#CBF16: Of Basketry and Babai

Rattan hand-woven baskets made by Babai

It was Christmas 2014 when my mother finally decided to go through the attic in Babai’s house. She’d enlisted me to help and before I knew it, I was holding the ladder steady while she climbed up to the attic.

Among the many treasures she discovered were these rattan hand-woven baskets Babai made. We were pleasantly surprised to find them in fairly good condition despite the fact that they must’ve been left up in the attic since he passed away 7 years ago.

Most of my grandparents passed when I was very young and Babai, my mother’s father, was my sole grandparent for many years and because of that, he was the closest grandparent to me.

I didn’t know that much about him and it was only several years before he died that my late uncle revealed that Babai was a champion poet among the villages in the area. I remember thinking then Oh, that’s where our creative streak comes from. 

I have memories of Babai membalas pantun (sing song reply in poetry form) with other village folk but didn’t realise that he was considered as one of the best. That night when we found out his status as a champion poet, he was singing in poetry form with a friend and I assumed then that it was merely a hobby.

“He was very sharp and quick with his rhymes in his younger days”, said my uncle.

Oh, I thought and looked over at Babai as he sat in his chair with a plate of sticky rice balanced on his lap, exchanging rhymes with his friend while waving his hand in the air to emphasise his point.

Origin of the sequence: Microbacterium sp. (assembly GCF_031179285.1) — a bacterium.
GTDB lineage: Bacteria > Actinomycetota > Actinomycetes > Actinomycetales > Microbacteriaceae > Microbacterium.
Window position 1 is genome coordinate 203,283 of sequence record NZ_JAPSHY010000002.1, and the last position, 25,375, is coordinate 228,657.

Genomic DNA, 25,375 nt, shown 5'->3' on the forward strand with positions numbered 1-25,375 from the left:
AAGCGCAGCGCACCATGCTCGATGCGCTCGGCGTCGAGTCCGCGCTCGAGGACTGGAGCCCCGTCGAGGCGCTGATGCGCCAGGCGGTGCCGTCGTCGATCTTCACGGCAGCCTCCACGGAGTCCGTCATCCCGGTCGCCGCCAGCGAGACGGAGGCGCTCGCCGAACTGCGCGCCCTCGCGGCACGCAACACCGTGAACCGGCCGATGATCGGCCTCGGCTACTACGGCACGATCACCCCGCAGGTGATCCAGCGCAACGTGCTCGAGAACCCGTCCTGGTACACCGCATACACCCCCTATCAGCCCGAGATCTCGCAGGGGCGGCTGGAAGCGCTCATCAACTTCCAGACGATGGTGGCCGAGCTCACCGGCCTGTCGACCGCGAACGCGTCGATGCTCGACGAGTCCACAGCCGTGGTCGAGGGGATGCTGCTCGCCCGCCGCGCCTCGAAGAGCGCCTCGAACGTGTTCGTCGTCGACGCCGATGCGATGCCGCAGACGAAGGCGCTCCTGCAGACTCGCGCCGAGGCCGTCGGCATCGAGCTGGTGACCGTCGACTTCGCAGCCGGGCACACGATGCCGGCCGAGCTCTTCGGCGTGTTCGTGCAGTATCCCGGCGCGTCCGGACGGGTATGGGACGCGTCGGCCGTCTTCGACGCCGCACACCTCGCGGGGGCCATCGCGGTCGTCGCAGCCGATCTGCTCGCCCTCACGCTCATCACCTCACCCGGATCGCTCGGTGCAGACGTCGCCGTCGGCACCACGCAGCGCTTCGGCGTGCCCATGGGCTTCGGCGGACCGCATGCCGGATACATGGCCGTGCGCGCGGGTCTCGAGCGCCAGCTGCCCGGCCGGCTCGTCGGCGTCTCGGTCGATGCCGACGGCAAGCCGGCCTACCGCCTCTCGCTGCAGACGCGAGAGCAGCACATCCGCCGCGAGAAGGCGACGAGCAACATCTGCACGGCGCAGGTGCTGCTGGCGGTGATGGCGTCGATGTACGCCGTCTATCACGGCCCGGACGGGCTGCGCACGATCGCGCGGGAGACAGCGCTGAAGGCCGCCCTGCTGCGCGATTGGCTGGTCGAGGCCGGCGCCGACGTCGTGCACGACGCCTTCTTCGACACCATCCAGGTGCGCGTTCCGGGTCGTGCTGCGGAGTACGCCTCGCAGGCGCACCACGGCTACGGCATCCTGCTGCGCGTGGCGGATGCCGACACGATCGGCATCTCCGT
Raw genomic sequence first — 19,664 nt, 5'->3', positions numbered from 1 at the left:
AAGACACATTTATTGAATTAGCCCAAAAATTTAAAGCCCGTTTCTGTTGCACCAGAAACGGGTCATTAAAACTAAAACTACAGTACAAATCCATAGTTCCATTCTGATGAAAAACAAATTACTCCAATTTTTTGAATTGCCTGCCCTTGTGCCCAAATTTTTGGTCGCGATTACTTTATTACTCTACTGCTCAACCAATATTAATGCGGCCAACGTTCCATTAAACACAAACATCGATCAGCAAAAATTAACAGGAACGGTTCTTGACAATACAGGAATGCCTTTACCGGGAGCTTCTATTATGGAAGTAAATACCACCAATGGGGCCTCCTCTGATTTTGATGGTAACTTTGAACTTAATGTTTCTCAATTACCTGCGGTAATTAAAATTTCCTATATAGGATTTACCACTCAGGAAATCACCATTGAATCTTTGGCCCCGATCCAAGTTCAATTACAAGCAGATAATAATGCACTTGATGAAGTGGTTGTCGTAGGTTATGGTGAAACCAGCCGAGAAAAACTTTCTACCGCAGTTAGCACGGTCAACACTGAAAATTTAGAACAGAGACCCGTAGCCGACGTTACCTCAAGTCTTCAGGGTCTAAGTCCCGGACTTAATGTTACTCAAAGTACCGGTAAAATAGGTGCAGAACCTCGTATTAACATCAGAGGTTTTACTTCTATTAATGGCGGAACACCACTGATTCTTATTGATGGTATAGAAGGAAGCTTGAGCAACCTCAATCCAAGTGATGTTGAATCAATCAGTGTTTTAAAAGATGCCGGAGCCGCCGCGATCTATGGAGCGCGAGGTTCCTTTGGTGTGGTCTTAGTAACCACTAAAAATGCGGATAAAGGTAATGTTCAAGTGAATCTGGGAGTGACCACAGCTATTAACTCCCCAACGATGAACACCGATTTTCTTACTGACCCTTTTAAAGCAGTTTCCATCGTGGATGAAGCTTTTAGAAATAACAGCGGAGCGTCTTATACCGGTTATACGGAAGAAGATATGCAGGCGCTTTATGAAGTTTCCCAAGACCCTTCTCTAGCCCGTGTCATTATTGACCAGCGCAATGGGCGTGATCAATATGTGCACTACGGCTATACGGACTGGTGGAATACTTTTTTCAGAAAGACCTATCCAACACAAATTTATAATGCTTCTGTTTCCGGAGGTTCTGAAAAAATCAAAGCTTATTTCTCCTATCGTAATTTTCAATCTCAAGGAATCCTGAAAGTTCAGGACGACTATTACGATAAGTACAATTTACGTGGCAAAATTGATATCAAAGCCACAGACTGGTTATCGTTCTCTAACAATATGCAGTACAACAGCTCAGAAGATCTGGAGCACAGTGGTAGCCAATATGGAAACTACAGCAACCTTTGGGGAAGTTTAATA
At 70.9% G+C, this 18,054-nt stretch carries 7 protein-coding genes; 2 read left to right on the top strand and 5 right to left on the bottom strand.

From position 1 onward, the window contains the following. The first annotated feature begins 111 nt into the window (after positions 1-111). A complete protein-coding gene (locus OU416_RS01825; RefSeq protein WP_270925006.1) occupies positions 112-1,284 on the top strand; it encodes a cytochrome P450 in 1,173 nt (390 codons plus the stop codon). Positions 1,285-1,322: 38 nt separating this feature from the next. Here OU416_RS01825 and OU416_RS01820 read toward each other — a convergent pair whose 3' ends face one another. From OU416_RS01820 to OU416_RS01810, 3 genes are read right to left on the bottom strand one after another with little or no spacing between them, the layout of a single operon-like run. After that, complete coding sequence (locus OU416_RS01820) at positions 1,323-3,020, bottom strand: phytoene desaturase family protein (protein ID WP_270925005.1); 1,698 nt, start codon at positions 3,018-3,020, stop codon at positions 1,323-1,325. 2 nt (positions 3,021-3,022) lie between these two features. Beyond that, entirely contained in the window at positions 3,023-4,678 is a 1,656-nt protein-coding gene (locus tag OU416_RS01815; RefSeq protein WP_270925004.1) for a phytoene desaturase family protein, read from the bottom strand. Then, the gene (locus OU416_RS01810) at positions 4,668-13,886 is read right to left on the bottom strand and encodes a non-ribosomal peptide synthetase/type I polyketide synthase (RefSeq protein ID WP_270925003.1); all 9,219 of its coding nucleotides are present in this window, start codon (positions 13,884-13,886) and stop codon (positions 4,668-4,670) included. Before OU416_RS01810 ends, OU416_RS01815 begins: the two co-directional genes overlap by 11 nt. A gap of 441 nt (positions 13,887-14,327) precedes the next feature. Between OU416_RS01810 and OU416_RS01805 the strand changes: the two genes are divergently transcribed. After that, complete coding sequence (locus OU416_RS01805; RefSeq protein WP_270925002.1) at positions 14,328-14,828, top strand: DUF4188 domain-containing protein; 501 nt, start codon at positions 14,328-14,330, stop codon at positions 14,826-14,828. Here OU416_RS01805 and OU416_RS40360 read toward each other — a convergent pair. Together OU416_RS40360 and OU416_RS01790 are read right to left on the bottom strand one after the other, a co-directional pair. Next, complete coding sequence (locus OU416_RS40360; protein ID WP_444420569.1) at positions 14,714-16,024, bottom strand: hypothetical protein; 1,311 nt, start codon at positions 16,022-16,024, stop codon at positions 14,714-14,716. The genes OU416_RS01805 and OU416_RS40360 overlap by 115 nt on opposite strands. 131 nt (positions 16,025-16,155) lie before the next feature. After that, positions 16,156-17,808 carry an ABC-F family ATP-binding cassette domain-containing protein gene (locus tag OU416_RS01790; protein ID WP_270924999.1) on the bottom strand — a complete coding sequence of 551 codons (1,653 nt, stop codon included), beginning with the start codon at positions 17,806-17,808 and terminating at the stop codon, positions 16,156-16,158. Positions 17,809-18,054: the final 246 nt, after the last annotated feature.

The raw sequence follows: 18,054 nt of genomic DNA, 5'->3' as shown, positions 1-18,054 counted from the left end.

Though he suffered a stroke when he was younger which left the right side of his body semi-paralysed, Babai still managed to keep busy by weaving rattan baskets. Most of the baskets were used daily while some were given away. As far as I knew, none were sold. In fact, he was also one of the last in the village that possessed the skills and knowledge to do this. I remember asking my mother several months ago if there was anyone in the village who could teach me to basket weave and she told me that Babai was likely the last to know how. That knowledge made me regret not asking him to teach me while he was still alive.

So, when several of his baskets were unearthed from the attic, some of them not quite finished, I asked my mother if I could keep one. I chose a small basket or reked, and it hangs on the wall of the corridor that leads from my bedroom to the main living area of the house. Every time I walk along that corridor, I look at it and remember Babai as he sat on a small wooden stool, on the patio of his house in the village, weaving the rattan strips, creating cherished objects.


cherished-badge16This post is written for the Cherished Blogfest 2016



Cherished Blogfest 2016

cherished-badge16Damyanti‘s re-tweet of the Cherished Blogfest 2016 popped up on my twitter feed and so I just had to check it out! I clicked on the link, read the brief and signed up via the ever-handy linky link provided.